Hermosa Beach homicide victim remembered as a colorful, vibrant, active woman
A South Bay family that lost a member to gun violence nearly 13 years ago mourned another loss Friday, remembering a Hermosa Beach woman shot to death in an apparent murder-suicide as vibrant, colorful and “everything that any good person would be like.”
A day after Vantha Tho, 35, was killed in her rented room, apparently by a former boyfriend who then took his own life, Tho’s sister and brother tried to make sense of it and the pain that has affected their lives. In 2003, their 21-year-old brother — an aspiring musician —died in a shooting in Long Beach.
“It broke my heart having to think about telling everyone that Vantha is gone,” Tho’s sister, Gloria, said Friday. “Having to reach out to all the corners of the world, I hate it. I do.”
Coroner’s officials on Saturday identified Vantha’s killer as Angel Marquez, 32, of Los Angeles. Family and friends said Marquez was an ex-boyfriend of several years who had been harassing Vantha and breaking into her home.
Homicide detectives said their bodies were found Thursday inside the apartment in the 100 block of Herondo Street shortly after a report of gunshots. A gun was located near the man’s body.
“It came out of nowhere, especially because my brother, he passed away when I was 9,” said Tho’s brother, Alex. “So what are the odds, you know? I can’t wrap my head around it. I still feel like I’m going to see her again.”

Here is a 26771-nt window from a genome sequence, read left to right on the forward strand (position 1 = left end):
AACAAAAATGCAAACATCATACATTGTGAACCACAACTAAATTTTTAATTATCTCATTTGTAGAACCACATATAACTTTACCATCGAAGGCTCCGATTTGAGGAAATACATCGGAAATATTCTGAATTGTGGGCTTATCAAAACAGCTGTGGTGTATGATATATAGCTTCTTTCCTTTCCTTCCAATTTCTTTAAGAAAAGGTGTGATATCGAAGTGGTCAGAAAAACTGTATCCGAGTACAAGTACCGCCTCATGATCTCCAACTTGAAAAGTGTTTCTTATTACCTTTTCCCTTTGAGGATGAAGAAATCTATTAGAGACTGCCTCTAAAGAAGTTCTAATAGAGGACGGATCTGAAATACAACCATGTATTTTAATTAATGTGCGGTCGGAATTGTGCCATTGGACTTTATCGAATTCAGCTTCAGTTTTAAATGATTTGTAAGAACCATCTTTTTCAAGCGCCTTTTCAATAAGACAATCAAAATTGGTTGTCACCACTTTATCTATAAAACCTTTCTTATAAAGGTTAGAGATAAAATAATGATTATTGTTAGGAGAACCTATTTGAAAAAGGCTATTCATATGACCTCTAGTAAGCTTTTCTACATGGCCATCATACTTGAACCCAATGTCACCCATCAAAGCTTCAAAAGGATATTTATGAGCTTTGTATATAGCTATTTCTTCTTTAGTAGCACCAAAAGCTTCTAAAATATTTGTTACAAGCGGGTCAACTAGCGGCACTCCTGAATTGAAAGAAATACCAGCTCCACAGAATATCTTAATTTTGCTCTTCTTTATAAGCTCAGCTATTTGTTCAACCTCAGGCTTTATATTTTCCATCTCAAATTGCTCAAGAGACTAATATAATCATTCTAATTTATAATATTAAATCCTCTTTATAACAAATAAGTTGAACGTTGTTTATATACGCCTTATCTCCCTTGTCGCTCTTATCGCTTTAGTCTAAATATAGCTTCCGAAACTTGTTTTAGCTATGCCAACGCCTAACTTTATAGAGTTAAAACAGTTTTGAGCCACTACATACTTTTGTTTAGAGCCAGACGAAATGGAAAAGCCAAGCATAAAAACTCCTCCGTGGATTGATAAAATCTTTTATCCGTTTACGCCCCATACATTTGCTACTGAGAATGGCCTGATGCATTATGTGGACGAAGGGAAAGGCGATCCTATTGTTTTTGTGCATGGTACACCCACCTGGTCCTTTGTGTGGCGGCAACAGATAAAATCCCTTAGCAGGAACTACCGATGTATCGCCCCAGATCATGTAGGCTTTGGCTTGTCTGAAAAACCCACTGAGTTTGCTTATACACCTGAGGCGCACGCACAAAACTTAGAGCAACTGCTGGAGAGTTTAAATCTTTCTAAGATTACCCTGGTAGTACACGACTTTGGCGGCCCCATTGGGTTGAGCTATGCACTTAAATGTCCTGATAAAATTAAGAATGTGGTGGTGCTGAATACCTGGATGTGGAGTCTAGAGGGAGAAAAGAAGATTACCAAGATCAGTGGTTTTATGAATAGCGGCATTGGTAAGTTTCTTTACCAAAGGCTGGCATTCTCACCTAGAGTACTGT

MISS CAMBODIA AMERICA
A hairstylist at Evolution Salon in Hermosa Beach, Vantha was the oldest of four siblings in a family of Cambodian refugees who fled the Khmer Rouge regime, which killed 1.7 million people in the 1970s. Vantha was born in a refugee camp in Thailand. The children and their parents eventually made their way to Long Beach and the South Bay.
Vantha, who attended Long Beach schools, had aspirations to become an actress and model, and was named Miss Cambodia America in 1998. She chose not to continue with a beauty pageant career and followed in her mother’s footsteps to become a hairdresser.
Co-workers at the Hermosa Avenue salon remembered Vantha as generous and funny. Her boss, Rodilyn Wooldridge, asked Vantha to join the group at Evolution when she opened the business three years ago.
At the salon Friday, workers spent the day responding to condolences from Vantha’s clients and fielding phone calls from those who didn’t know that she had died.
Wooldridge recalled that, just last weekend, Vantha was on a fishing trip. She had something planned for the following weekend as well.
She was always on the go, friends and cousins said.